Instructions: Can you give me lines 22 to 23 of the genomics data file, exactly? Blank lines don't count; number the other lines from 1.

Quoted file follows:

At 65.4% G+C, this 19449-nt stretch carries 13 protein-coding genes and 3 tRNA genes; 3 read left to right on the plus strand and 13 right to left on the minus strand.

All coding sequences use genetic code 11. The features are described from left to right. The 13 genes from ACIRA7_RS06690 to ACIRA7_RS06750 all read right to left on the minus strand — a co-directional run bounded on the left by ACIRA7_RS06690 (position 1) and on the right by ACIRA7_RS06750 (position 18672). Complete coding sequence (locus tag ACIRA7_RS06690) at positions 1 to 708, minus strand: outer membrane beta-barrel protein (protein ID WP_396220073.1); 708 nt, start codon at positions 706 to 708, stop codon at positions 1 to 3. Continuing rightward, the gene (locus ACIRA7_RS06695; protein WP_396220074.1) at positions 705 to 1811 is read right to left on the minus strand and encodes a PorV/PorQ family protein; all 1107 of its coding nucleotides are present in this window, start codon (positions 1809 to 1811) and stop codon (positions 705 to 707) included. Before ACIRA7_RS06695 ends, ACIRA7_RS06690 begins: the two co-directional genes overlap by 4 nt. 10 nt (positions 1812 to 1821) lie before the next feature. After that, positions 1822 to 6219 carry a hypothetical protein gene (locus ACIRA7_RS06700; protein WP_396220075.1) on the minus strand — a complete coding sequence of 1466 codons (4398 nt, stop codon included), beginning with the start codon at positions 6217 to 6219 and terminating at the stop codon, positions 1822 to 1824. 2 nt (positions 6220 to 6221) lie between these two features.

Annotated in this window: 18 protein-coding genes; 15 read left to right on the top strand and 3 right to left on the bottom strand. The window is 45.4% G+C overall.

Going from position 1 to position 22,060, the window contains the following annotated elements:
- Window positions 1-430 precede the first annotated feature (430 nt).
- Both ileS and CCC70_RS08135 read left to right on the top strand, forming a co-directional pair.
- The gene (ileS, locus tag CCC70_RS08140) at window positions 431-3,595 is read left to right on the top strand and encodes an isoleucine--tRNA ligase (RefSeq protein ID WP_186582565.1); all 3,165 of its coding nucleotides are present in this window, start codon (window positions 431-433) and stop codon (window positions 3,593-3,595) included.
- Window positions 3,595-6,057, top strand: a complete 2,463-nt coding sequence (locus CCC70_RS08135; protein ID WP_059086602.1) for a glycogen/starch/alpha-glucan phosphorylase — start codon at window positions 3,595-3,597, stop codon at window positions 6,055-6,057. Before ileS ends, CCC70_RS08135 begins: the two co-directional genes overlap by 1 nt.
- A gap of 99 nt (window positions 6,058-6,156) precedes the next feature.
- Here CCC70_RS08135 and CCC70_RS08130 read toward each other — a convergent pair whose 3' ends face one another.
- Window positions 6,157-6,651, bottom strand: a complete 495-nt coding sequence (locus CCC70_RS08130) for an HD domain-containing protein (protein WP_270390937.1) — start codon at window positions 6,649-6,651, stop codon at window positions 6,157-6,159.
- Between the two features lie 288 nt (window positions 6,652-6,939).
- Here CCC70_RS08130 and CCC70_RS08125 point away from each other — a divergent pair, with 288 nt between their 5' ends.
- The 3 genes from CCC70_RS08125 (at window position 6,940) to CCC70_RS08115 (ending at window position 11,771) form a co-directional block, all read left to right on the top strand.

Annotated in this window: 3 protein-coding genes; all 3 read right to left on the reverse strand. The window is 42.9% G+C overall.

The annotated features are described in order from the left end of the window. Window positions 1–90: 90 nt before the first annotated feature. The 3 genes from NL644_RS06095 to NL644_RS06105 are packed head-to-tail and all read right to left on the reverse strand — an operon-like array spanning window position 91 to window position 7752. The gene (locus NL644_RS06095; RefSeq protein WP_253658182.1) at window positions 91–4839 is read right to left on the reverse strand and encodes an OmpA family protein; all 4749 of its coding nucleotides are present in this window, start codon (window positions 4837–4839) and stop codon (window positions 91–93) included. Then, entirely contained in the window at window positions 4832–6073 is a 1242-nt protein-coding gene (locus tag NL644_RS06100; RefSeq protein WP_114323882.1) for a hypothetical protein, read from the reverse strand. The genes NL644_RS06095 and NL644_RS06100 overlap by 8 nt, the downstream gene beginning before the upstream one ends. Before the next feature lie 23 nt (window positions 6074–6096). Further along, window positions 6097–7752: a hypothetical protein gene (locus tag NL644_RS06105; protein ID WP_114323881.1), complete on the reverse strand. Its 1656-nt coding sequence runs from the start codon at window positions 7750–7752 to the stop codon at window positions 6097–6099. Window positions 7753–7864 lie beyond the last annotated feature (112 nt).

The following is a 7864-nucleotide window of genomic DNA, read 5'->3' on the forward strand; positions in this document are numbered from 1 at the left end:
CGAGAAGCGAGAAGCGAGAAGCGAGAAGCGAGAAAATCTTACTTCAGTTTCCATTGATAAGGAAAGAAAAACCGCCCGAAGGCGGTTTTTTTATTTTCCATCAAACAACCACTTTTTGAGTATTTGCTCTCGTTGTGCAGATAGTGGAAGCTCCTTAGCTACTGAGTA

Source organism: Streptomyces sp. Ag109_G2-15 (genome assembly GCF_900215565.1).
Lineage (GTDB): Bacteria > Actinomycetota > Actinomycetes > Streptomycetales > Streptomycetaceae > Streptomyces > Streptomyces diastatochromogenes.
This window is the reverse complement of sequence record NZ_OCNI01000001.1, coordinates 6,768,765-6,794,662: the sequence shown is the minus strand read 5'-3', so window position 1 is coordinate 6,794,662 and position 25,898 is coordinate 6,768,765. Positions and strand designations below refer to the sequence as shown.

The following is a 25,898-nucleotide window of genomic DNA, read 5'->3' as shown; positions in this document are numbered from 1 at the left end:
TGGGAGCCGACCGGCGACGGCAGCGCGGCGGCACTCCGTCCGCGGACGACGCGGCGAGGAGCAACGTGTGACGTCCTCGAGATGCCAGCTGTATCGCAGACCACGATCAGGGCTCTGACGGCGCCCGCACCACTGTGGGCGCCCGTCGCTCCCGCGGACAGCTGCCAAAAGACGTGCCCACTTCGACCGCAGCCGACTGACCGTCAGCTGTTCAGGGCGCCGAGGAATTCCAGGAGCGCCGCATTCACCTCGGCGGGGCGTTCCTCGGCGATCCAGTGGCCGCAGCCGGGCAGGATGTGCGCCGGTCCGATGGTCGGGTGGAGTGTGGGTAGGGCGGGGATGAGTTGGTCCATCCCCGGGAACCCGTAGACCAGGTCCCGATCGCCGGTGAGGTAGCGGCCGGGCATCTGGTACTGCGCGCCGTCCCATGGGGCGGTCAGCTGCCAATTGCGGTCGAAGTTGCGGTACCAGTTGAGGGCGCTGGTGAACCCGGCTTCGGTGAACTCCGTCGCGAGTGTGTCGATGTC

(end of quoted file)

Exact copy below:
The following is a 25,898-nucleotide window of genomic DNA, read 5'->3' as shown; positions in this document are numbered from 1 at the left end:
TGGGAGCCGACCGGCGACGGCAGCGCGGCGGCACTCCGTCCGCGGACGACGCGGCGAGGAGCAACGTGTGACGTCCTCGAGATGCCAGCTGTATCGCAGACCACGATCAGGGCTCTGACGGCGCCCGCACCACTGTGGGCGCCCGTCGCTCCCGCGGACAGCTGCCAAAAGACGTGCCCACTTCGACCGCAGCCGACTGACCGTCAGCTGTTCAGGGCGCCGAGGAATTCCAGGAGCGCCGCATTCACCTCGGCGGGGCGTTCCTCGGCGATCCAGTGGCCGCAGCCGGGCAGGATGTGCGCCGGTCCGATGGTCGGGTGGAGTGTGGGTAGGGCGGGGATGAGTTGGTCCATCCCCGGGAACCCGTAGACCAGGTCCCGATCGCCGGTGAGGTAGCGGCCGGGCATCTGGTACTGCGCGCCGTCCCATGGGGCGGTCAGCTGCCAATTGCGGTCGAAGTTGCGGTACCAGTTGAGGGCGCTGGTGAACCCGGCTTCGGTGAACTCCGTCGCGAGTGTGTCGATGTC